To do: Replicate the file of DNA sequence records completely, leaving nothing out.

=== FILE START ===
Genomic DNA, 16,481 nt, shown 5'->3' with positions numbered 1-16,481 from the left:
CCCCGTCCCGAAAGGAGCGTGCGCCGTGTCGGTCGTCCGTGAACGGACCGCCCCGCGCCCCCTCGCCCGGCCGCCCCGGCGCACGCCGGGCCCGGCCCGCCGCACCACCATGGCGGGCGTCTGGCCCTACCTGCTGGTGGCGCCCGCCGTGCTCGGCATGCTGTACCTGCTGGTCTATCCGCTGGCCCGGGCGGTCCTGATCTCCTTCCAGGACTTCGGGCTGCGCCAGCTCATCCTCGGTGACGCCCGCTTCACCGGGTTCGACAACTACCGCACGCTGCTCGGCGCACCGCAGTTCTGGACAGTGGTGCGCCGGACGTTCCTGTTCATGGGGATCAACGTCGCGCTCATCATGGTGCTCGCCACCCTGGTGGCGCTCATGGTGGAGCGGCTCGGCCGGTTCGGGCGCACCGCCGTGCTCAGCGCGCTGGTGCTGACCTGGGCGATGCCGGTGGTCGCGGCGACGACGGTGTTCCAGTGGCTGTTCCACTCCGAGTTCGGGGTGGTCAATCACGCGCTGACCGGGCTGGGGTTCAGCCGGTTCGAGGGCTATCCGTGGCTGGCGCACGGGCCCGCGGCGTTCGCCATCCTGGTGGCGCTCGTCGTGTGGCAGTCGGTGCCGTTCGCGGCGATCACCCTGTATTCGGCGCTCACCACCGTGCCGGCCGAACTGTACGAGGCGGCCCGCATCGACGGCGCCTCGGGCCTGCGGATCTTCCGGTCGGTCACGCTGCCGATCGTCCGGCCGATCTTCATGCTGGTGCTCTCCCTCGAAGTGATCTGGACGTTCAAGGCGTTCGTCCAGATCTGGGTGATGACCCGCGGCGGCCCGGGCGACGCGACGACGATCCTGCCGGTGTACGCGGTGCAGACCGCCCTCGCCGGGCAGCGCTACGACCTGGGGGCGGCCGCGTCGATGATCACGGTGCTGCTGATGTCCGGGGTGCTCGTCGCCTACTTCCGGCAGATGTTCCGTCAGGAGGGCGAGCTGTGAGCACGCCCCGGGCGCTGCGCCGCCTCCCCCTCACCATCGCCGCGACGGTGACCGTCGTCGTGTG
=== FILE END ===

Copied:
Genomic DNA, 16,481 nt, shown 5'->3' with positions numbered 1-16,481 from the left:
CCCCGTCCCGAAAGGAGCGTGCGCCGTGTCGGTCGTCCGTGAACGGACCGCCCCGCGCCCCCTCGCCCGGCCGCCCCGGCGCACGCCGGGCCCGGCCCGCCGCACCACCATGGCGGGCGTCTGGCCCTACCTGCTGGTGGCGCCCGCCGTGCTCGGCATGCTGTACCTGCTGGTCTATCCGCTGGCCCGGGCGGTCCTGATCTCCTTCCAGGACTTCGGGCTGCGCCAGCTCATCCTCGGTGACGCCCGCTTCACCGGGTTCGACAACTACCGCACGCTGCTCGGCGCACCGCAGTTCTGGACAGTGGTGCGCCGGACGTTCCTGTTCATGGGGATCAACGTCGCGCTCATCATGGTGCTCGCCACCCTGGTGGCGCTCATGGTGGAGCGGCTCGGCCGGTTCGGGCGCACCGCCGTGCTCAGCGCGCTGGTGCTGACCTGGGCGATGCCGGTGGTCGCGGCGACGACGGTGTTCCAGTGGCTGTTCCACTCCGAGTTCGGGGTGGTCAATCACGCGCTGACCGGGCTGGGGTTCAGCCGGTTCGAGGGCTATCCGTGGCTGGCGCACGGGCCCGCGGCGTTCGCCATCCTGGTGGCGCTCGTCGTGTGGCAGTCGGTGCCGTTCGCGGCGATCACCCTGTATTCGGCGCTCACCACCGTGCCGGCCGAACTGTACGAGGCGGCCCGCATCGACGGCGCCTCGGGCCTGCGGATCTTCCGGTCGGTCACGCTGCCGATCGTCCGGCCGATCTTCATGCTGGTGCTCTCCCTCGAAGTGATCTGGACGTTCAAGGCGTTCGTCCAGATCTGGGTGATGACCCGCGGCGGCCCGGGCGACGCGACGACGATCCTGCCGGTGTACGCGGTGCAGACCGCCCTCGCCGGGCAGCGCTACGACCTGGGGGCGGCCGCGTCGATGATCACGGTGCTGCTGATGTCCGGGGTGCTCGTCGCCTACTTCCGGCAGATGTTCCGTCAGGAGGGCGAGCTGTGAGCACGCCCCGGGCGCTGCGCCGCCTCCCCCTCACCATCGCCGCGACGGTGACCGTCGTCGTGTG